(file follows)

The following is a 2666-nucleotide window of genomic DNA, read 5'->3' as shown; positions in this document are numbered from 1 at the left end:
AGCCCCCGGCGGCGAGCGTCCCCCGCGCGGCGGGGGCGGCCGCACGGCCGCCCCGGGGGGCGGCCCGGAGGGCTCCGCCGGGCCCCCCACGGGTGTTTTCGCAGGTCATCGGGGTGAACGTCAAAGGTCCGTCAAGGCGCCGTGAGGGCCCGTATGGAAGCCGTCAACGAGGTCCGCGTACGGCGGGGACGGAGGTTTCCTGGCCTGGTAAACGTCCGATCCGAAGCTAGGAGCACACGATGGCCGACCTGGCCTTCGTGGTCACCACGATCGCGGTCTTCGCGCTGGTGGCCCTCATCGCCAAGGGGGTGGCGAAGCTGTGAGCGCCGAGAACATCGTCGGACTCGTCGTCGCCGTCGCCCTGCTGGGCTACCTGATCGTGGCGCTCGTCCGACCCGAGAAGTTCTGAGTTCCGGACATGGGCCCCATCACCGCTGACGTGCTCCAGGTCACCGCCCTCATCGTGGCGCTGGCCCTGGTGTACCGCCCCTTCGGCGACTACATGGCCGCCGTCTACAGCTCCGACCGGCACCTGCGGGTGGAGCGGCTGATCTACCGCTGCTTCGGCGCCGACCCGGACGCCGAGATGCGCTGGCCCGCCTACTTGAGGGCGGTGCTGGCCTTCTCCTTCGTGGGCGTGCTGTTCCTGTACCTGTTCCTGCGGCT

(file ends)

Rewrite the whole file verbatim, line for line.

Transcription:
The following is a 2666-nucleotide window of genomic DNA, read 5'->3' as shown; positions in this document are numbered from 1 at the left end:
AGCCCCCGGCGGCGAGCGTCCCCCGCGCGGCGGGGGCGGCCGCACGGCCGCCCCGGGGGGCGGCCCGGAGGGCTCCGCCGGGCCCCCCACGGGTGTTTTCGCAGGTCATCGGGGTGAACGTCAAAGGTCCGTCAAGGCGCCGTGAGGGCCCGTATGGAAGCCGTCAACGAGGTCCGCGTACGGCGGGGACGGAGGTTTCCTGGCCTGGTAAACGTCCGATCCGAAGCTAGGAGCACACGATGGCCGACCTGGCCTTCGTGGTCACCACGATCGCGGTCTTCGCGCTGGTGGCCCTCATCGCCAAGGGGGTGGCGAAGCTGTGAGCGCCGAGAACATCGTCGGACTCGTCGTCGCCGTCGCCCTGCTGGGCTACCTGATCGTGGCGCTCGTCCGACCCGAGAAGTTCTGAGTTCCGGACATGGGCCCCATCACCGCTGACGTGCTCCAGGTCACCGCCCTCATCGTGGCGCTGGCCCTGGTGTACCGCCCCTTCGGCGACTACATGGCCGCCGTCTACAGCTCCGACCGGCACCTGCGGGTGGAGCGGCTGATCTACCGCTGCTTCGGCGCCGACCCGGACGCCGAGATGCGCTGGCCCGCCTACTTGAGGGCGGTGCTGGCCTTCTCCTTCGTGGGCGTGCTGTTCCTGTACCTGTTCCTGCGGCT